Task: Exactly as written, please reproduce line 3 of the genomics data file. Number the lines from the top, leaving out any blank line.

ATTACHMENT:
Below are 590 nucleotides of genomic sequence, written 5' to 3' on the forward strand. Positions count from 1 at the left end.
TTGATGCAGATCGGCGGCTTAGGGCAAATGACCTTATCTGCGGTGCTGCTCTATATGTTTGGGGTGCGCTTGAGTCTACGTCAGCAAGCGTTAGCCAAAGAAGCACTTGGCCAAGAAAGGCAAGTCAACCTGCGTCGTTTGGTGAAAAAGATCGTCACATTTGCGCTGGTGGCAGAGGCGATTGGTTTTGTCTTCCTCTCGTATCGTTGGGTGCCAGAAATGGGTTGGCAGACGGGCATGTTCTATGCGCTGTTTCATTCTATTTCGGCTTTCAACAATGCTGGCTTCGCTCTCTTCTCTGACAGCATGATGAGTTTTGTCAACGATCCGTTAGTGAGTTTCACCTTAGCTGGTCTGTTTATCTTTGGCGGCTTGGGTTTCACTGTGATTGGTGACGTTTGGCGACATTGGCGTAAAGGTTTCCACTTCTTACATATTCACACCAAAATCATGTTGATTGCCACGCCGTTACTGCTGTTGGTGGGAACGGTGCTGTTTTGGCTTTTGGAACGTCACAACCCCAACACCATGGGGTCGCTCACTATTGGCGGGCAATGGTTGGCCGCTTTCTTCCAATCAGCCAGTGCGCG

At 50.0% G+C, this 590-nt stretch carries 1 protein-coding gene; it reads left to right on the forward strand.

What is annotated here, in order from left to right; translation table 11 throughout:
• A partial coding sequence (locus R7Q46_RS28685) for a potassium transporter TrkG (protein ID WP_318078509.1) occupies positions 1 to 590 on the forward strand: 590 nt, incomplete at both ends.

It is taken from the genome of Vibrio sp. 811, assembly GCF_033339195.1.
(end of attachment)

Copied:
At 50.0% G+C, this 590-nt stretch carries 1 protein-coding gene; it reads left to right on the forward strand.